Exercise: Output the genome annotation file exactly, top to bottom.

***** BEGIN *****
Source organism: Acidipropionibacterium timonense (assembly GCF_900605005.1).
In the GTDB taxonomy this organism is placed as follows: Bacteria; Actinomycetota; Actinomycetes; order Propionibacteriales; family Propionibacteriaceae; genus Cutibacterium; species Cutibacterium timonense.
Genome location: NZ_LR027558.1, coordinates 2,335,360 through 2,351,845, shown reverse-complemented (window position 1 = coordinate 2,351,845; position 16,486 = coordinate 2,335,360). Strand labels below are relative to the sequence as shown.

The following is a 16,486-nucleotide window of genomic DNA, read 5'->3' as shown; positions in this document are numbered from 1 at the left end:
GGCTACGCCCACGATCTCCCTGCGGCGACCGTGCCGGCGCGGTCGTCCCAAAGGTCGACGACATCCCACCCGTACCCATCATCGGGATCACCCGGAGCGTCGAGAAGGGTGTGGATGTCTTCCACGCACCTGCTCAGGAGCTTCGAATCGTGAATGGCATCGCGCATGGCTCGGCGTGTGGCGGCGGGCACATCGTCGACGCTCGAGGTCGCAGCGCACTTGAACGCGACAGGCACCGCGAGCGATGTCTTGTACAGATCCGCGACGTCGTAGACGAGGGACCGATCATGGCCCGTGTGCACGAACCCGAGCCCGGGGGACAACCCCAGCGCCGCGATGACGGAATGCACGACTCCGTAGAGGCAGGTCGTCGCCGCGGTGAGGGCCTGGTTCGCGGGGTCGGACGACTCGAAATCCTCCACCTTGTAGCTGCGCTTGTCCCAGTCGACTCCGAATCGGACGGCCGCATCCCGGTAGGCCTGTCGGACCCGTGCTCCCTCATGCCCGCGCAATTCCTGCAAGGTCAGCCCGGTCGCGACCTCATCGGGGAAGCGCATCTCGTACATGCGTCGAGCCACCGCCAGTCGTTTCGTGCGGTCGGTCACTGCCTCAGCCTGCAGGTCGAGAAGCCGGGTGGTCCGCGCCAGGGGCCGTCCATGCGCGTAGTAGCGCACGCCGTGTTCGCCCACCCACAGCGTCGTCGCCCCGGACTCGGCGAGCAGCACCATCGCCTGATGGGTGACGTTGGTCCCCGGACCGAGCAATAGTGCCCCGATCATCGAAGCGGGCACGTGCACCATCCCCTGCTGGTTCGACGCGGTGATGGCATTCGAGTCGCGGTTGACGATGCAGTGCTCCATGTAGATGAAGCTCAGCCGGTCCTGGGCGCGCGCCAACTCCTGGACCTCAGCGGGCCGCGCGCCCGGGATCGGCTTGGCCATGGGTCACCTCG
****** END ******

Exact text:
Source organism: Acidipropionibacterium timonense (assembly GCF_900605005.1).
In the GTDB taxonomy this organism is placed as follows: Bacteria; Actinomycetota; Actinomycetes; order Propionibacteriales; family Propionibacteriaceae; genus Cutibacterium; species Cutibacterium timonense.
Genome location: NZ_LR027558.1, coordinates 2,335,360 through 2,351,845, shown reverse-complemented (window position 1 = coordinate 2,351,845; position 16,486 = coordinate 2,335,360). Strand labels below are relative to the sequence as shown.

The following is a 16,486-nucleotide window of genomic DNA, read 5'->3' as shown; positions in this document are numbered from 1 at the left end:
GGCTACGCCCACGATCTCCCTGCGGCGACCGTGCCGGCGCGGTCGTCCCAAAGGTCGACGACATCCCACCCGTACCCATCATCGGGATCACCCGGAGCGTCGAGAAGGGTGTGGATGTCTTCCACGCACCTGCTCAGGAGCTTCGAATCGTGAATGGCATCGCGCATGGCTCGGCGTGTGGCGGCGGGCACATCGTCGACGCTCGAGGTCGCAGCGCACTTGAACGCGACAGGCACCGCGAGCGATGTCTTGTACAGATCCGCGACGTCGTAGACGAGGGACCGATCATGGCCCGTGTGCACGAACCCGAGCCCGGGGGACAACCCCAGCGCCGCGATGACGGAATGCACGACTCCGTAGAGGCAGGTCGTCGCCGCGGTGAGGGCCTGGTTCGCGGGGTCGGACGACTCGAAATCCTCCACCTTGTAGCTGCGCTTGTCCCAGTCGACTCCGAATCGGACGGCCGCATCCCGGTAGGCCTGTCGGACCCGTGCTCCCTCATGCCCGCGCAATTCCTGCAAGGTCAGCCCGGTCGCGACCTCATCGGGGAAGCGCATCTCGTACATGCGTCGAGCCACCGCCAGTCGTTTCGTGCGGTCGGTCACTGCCTCAGCCTGCAGGTCGAGAAGCCGGGTGGTCCGCGCCAGGGGCCGTCCATGCGCGTAGTAGCGCACGCCGTGTTCGCCCACCCACAGCGTCGTCGCCCCGGACTCGGCGAGCAGCACCATCGCCTGATGGGTGACGTTGGTCCCCGGACCGAGCAATAGTGCCCCGATCATCGAAGCGGGCACGTGCACCATCCCCTGCTGGTTCGACGCGGTGATGGCATTCGAGTCGCGGTTGACGATGCAGTGCTCCATGTAGATGAAGCTCAGCCGGTCCTGGGCGCGCGCCAACTCCTGGACCTCAGCGGGCCGCGCGCCCGGGATCGGCTTGGCCATGGGTCACCTCG